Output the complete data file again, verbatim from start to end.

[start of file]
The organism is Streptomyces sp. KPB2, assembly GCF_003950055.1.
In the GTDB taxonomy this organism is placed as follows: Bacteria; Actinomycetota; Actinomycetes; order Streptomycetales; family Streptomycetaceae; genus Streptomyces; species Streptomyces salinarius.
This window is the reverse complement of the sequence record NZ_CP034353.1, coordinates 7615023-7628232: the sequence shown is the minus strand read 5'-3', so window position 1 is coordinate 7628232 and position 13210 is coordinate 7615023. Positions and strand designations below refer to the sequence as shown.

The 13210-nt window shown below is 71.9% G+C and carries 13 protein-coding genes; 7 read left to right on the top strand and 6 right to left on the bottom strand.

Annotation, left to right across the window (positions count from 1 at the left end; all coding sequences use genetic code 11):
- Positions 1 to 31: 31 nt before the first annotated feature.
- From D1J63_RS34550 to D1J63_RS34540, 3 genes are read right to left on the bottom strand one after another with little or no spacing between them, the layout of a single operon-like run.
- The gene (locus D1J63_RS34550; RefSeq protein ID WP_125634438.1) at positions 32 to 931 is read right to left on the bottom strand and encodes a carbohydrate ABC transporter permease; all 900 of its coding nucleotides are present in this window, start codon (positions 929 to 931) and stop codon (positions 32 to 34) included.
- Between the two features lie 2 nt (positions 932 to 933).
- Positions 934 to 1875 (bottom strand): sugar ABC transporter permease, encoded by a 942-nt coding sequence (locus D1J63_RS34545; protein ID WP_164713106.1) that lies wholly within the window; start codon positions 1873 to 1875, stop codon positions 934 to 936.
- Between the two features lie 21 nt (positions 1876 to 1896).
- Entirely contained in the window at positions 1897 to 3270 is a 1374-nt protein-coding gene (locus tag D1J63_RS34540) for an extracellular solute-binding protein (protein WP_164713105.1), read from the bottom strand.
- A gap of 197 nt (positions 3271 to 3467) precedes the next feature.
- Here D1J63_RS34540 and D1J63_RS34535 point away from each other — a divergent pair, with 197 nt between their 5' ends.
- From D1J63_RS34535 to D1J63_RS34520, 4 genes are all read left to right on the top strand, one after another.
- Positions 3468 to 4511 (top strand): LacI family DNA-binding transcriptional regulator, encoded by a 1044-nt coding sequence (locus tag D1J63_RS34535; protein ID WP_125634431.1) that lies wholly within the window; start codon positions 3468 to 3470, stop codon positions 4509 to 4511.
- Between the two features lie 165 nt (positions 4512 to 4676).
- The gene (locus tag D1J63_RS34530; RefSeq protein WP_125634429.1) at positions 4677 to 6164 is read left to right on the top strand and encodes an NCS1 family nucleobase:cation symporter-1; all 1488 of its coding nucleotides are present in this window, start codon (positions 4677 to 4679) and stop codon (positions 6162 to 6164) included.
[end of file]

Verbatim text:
The organism is Streptomyces sp. KPB2, assembly GCF_003950055.1.
In the GTDB taxonomy this organism is placed as follows: Bacteria; Actinomycetota; Actinomycetes; order Streptomycetales; family Streptomycetaceae; genus Streptomyces; species Streptomyces salinarius.
This window is the reverse complement of the sequence record NZ_CP034353.1, coordinates 7615023-7628232: the sequence shown is the minus strand read 5'-3', so window position 1 is coordinate 7628232 and position 13210 is coordinate 7615023. Positions and strand designations below refer to the sequence as shown.

The 13210-nt window shown below is 71.9% G+C and carries 13 protein-coding genes; 7 read left to right on the top strand and 6 right to left on the bottom strand.

Annotation, left to right across the window (positions count from 1 at the left end; all coding sequences use genetic code 11):
- Positions 1 to 31: 31 nt before the first annotated feature.
- From D1J63_RS34550 to D1J63_RS34540, 3 genes are read right to left on the bottom strand one after another with little or no spacing between them, the layout of a single operon-like run.
- The gene (locus D1J63_RS34550; RefSeq protein ID WP_125634438.1) at positions 32 to 931 is read right to left on the bottom strand and encodes a carbohydrate ABC transporter permease; all 900 of its coding nucleotides are present in this window, start codon (positions 929 to 931) and stop codon (positions 32 to 34) included.
- Between the two features lie 2 nt (positions 932 to 933).
- Positions 934 to 1875 (bottom strand): sugar ABC transporter permease, encoded by a 942-nt coding sequence (locus D1J63_RS34545; protein ID WP_164713106.1) that lies wholly within the window; start codon positions 1873 to 1875, stop codon positions 934 to 936.
- Between the two features lie 21 nt (positions 1876 to 1896).
- Entirely contained in the window at positions 1897 to 3270 is a 1374-nt protein-coding gene (locus tag D1J63_RS34540) for an extracellular solute-binding protein (protein WP_164713105.1), read from the bottom strand.
- A gap of 197 nt (positions 3271 to 3467) precedes the next feature.
- Here D1J63_RS34540 and D1J63_RS34535 point away from each other — a divergent pair, with 197 nt between their 5' ends.
- From D1J63_RS34535 to D1J63_RS34520, 4 genes are all read left to right on the top strand, one after another.
- Positions 3468 to 4511 (top strand): LacI family DNA-binding transcriptional regulator, encoded by a 1044-nt coding sequence (locus tag D1J63_RS34535; protein ID WP_125634431.1) that lies wholly within the window; start codon positions 3468 to 3470, stop codon positions 4509 to 4511.
- Between the two features lie 165 nt (positions 4512 to 4676).
- The gene (locus tag D1J63_RS34530; RefSeq protein WP_125634429.1) at positions 4677 to 6164 is read left to right on the top strand and encodes an NCS1 family nucleobase:cation symporter-1; all 1488 of its coding nucleotides are present in this window, start codon (positions 4677 to 4679) and stop codon (positions 6162 to 6164) included.